Navigation Links
'Chlamy' genome holds clues for renewable energy, the environment and human health
Date:10/11/2007

University of Minnesota researchers contributed to a national effort to sequence the genome of an ancient, one-celled organism that will help advance research in a broad range of areas, from biofuels to restoring the environment to understanding a variety of human diseases.

The organism, Chlamydomonas reinhardtii, known affectionately as Chlamy, has long fascinated scientists because it is an ancestor of plants and animals that retains characteristics of both. Like green plants, Chlamy (a type of green alga) uses photosynthesis to convert solar energy and carbon dioxide into biomass. And like many animal cells, including human sperm, it has flagella that allow it to swim.

Analysis of the 15,000 genes that make up Chlamys genome revealed hundreds that control photosynthesis and the function of flagella. The genome also provides a glimpse back through time to when all plants and animals were unicellular and used flagella to swim. When they became multicellular, plants put down roots and lost their flagella while animals retained flagella on certain kinds of cells, including sperm and cilia on some cells in the lungs, kidneys and eyes.

Led by the U.S. Department of Energys Joint Genome Institute, the University of California and the Carnegie Institute, the genome study is published in the Oct. 12 issue of Science.

Peter Lefebvre, Carolyn Silflow and Anton Sanderfoot, members of the department of plant biology faculty, were part of the national team of researchers that carried out the massive project. LeFebvre provided the DNA sample that launched the effort and Carolyn Silflow contributed a detailed molecular map that helped the team identify the function of hundreds of genes involved in photosynthesis and the formation of flagella. Students in the College of Biological Sciences also took part in the historic research.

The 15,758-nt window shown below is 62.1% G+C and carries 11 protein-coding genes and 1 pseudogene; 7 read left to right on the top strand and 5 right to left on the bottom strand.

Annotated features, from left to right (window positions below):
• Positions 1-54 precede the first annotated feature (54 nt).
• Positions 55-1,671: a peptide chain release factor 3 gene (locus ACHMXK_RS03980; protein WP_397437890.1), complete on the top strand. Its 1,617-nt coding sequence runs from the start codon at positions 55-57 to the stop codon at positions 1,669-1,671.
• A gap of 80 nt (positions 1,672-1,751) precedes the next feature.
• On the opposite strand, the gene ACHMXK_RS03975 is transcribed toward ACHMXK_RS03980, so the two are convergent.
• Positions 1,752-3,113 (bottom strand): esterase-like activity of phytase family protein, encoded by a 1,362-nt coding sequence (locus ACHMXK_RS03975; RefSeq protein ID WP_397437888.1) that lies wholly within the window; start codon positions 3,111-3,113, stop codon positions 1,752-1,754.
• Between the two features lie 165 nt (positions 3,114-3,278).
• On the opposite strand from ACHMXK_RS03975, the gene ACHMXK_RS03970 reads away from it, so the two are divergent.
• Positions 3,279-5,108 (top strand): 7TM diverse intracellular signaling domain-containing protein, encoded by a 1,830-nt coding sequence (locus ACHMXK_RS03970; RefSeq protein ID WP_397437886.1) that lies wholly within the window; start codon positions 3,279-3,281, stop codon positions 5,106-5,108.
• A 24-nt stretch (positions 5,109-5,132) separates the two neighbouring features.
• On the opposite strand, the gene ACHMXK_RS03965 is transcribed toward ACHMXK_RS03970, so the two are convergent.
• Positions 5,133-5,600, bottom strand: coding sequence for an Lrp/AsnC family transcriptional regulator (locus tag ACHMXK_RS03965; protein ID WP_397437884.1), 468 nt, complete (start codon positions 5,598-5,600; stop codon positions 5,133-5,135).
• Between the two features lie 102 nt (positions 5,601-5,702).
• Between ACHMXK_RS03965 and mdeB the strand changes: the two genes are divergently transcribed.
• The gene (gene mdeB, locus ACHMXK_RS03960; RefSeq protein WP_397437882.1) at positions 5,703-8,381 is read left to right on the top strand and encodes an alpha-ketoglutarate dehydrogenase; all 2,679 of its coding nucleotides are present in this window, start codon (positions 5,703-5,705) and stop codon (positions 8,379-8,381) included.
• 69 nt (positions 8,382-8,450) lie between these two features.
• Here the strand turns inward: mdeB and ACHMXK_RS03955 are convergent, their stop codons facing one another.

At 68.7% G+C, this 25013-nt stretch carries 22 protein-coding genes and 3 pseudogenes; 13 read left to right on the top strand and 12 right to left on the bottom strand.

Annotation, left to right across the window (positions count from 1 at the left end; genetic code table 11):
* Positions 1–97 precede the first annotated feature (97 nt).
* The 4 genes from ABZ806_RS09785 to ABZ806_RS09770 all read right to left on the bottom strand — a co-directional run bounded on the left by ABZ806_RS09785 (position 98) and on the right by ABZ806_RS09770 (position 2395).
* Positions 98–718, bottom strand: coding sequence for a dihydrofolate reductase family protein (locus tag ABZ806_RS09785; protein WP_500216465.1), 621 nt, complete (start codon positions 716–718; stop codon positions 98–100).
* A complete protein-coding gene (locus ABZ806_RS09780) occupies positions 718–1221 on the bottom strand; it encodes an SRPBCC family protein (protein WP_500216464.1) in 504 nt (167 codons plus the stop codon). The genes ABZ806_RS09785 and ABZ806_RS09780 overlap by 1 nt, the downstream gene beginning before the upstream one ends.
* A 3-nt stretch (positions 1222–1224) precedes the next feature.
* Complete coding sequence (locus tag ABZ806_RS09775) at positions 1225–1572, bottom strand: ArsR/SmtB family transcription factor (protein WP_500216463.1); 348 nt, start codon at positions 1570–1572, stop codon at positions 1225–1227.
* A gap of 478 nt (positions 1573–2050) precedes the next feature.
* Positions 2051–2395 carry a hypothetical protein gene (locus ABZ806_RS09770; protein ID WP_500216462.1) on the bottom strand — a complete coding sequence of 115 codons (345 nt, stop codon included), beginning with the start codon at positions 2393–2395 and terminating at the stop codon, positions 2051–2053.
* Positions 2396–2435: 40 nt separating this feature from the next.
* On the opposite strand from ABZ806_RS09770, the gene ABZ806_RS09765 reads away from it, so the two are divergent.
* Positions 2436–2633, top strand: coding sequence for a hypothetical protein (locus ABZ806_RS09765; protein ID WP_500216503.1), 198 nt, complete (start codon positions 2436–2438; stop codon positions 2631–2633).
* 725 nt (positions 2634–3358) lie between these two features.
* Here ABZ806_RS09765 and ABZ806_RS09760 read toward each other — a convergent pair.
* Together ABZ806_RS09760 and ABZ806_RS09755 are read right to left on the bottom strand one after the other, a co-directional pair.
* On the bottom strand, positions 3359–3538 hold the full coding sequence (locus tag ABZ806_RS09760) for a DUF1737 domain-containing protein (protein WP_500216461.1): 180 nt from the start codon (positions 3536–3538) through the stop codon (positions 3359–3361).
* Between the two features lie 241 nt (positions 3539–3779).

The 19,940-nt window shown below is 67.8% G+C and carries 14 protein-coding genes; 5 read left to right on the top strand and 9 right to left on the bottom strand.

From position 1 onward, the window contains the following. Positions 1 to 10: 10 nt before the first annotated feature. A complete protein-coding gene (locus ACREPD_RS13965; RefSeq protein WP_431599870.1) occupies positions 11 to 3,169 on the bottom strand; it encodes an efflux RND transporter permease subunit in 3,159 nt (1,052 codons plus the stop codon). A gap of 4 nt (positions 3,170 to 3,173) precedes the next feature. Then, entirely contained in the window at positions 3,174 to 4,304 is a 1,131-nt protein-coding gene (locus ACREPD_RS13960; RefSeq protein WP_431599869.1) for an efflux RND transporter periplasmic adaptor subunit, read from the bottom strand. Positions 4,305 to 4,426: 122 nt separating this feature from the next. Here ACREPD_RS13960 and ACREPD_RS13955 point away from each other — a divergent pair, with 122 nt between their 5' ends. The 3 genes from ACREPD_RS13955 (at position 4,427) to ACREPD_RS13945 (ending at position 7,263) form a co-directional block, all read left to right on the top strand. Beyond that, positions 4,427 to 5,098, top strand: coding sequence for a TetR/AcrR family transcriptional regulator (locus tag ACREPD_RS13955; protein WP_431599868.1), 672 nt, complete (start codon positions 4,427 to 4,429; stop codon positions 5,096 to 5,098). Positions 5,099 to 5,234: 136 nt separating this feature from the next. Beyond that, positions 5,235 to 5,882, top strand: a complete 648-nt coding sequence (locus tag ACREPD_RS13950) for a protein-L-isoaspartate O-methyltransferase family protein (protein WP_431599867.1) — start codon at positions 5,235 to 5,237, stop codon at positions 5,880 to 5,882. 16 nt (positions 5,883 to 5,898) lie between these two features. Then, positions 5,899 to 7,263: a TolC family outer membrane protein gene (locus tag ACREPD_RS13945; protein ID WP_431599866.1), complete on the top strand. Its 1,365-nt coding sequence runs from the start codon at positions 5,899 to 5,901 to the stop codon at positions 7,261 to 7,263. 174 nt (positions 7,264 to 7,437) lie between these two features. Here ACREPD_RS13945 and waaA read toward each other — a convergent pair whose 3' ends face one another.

We expect the work to produce new biological strategies for capturing solar energy, assimilating carbon and removing toxins from soil, said Pete Lefebvre, professor of plant biology in the College of Biological Sciences. The genome also holds clues to human diseases that result from defects in flagella and cilia. These include dyskinesia, a neurological movement disorder, and polycystic kidney disease.


'/>"/>

Contact: Mark Cassutt
cassu003@umn.edu
612-624-8038
University of Minnesota
Source:Eurekalert

Related biology news :

1. Chlamydia parasite lives off our fat
2. Common ancestry of bacterium and plants could be key to an effective new treatment for chlamydia
3. Chlamydia vaccine a step closer to reality
4. Man and mouse share genome structures
5. Genome of deadly amoeba shows surprising complexity, evidence of lateral gene transfer
6. Affymetrix Unveils Plans to Double Plant and Animal Genome Microarray Offering
7. Whole genome fine map of rice completed
8. Genome-wide mouse study yields link to human leukemia
9. Study finds more than one-third of human genome regulated by RNA
10. A bacterial genome reveals new targets to combat infectious disease
11. Scientists decipher genome of fungus that can cause life-threatening infections
Post Your Comments:
*Name:
*Comment:
*Email:
(Date:3/22/2017)... -- Vigilant Solutions , a vehicle location and ... today the appointment of retired FBI special agent ... development. Mr. Sheridan brings more than 21 ... on the aviation transportation sector, to his new role ... served as the Aviation Liaison Agent Coordinator (ALAC) in ...
(Date:3/13/2017)... March 13, 2017 Future of security: Biometric Face Matching ... ... DERMALOGs Face Matching enables to match face pictures against each ... to identify individuals. (PRNewsFoto/Dermalog Identification Systems) ... DERMALOG,s "Face Matching" is the fastest software for biometric Face Matching on ...
(Date:3/7/2017)... , March 7, 2017   HireVue , ... top global companies identify the best talent, faster, today ... Chief Sales Officer (CSO) and Diana Kucer ... round out a seasoned executive team poised to drive continued ... building on a year of record bookings in 2017. ...
Breaking Biology News(10 mins):
(Date:3/29/2017)... Mass. , March 29, 2017 /PRNewswire/ ... in applying mechanistic modeling to drug research ... their collaboration with Zymeworks Inc. for quantitative ... conjugate therapeutics intended for the treatment of ... supported Zymeworks previously for GLP toxicology studies ...
(Date:3/29/2017)... ... March 29, 2017 , ... ... for cell-based assays, disperses a quarterly travel award to noteworthy scientists who will ... company announced that its new round of awards are being given to two ...
(Date:3/29/2017)... , Mar 29, 2017 Research and ... Market Analysis & Trends - Industry Forecast to 2025" report ... ... a CAGR of around 7.8% over the next decade to reach ... analyzes the market estimates and forecasts for all the given segments ...
(Date:3/29/2017)... , March 29, 2017 /PRNewswire/ -  GeneNews Limited ... BreastSentry™ , a new risk stratification test for breast ... lab, Innovative Diagnostics Laboratory ("IDL"). BreastSentry incorporates a blood-based biomarker ... and lifetime risk for developing breast cancer.   ... BreastSentry measures the ...
Breaking Biology Technology: